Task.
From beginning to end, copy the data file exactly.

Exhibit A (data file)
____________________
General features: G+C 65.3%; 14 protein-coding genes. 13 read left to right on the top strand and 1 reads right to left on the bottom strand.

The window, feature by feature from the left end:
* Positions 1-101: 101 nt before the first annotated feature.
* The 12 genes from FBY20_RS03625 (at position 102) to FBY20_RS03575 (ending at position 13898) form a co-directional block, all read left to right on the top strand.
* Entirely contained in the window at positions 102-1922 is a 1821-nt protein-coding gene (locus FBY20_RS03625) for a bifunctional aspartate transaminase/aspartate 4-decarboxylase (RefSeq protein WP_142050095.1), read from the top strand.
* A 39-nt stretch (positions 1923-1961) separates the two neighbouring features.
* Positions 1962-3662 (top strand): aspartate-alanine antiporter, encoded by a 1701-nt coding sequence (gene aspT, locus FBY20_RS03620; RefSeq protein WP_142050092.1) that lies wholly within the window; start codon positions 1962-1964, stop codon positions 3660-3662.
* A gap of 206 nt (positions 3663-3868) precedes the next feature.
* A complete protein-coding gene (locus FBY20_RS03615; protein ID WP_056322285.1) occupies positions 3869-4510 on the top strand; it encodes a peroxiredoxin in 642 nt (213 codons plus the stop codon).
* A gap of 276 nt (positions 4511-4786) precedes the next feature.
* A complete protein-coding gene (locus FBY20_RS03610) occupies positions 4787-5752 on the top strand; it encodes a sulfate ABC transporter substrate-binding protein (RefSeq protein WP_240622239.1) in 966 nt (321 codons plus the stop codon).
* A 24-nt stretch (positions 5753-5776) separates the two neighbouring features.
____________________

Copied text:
General features: G+C 65.3%; 14 protein-coding genes. 13 read left to right on the top strand and 1 reads right to left on the bottom strand.

The window, feature by feature from the left end:
* Positions 1-101: 101 nt before the first annotated feature.
* The 12 genes from FBY20_RS03625 (at position 102) to FBY20_RS03575 (ending at position 13898) form a co-directional block, all read left to right on the top strand.
* Entirely contained in the window at positions 102-1922 is a 1821-nt protein-coding gene (locus FBY20_RS03625) for a bifunctional aspartate transaminase/aspartate 4-decarboxylase (RefSeq protein WP_142050095.1), read from the top strand.
* A 39-nt stretch (positions 1923-1961) separates the two neighbouring features.
* Positions 1962-3662 (top strand): aspartate-alanine antiporter, encoded by a 1701-nt coding sequence (gene aspT, locus FBY20_RS03620; RefSeq protein WP_142050092.1) that lies wholly within the window; start codon positions 1962-1964, stop codon positions 3660-3662.
* A gap of 206 nt (positions 3663-3868) precedes the next feature.
* A complete protein-coding gene (locus FBY20_RS03615; protein ID WP_056322285.1) occupies positions 3869-4510 on the top strand; it encodes a peroxiredoxin in 642 nt (213 codons plus the stop codon).
* A gap of 276 nt (positions 4511-4786) precedes the next feature.
* A complete protein-coding gene (locus FBY20_RS03610) occupies positions 4787-5752 on the top strand; it encodes a sulfate ABC transporter substrate-binding protein (RefSeq protein WP_240622239.1) in 966 nt (321 codons plus the stop codon).
* A 24-nt stretch (positions 5753-5776) separates the two neighbouring features.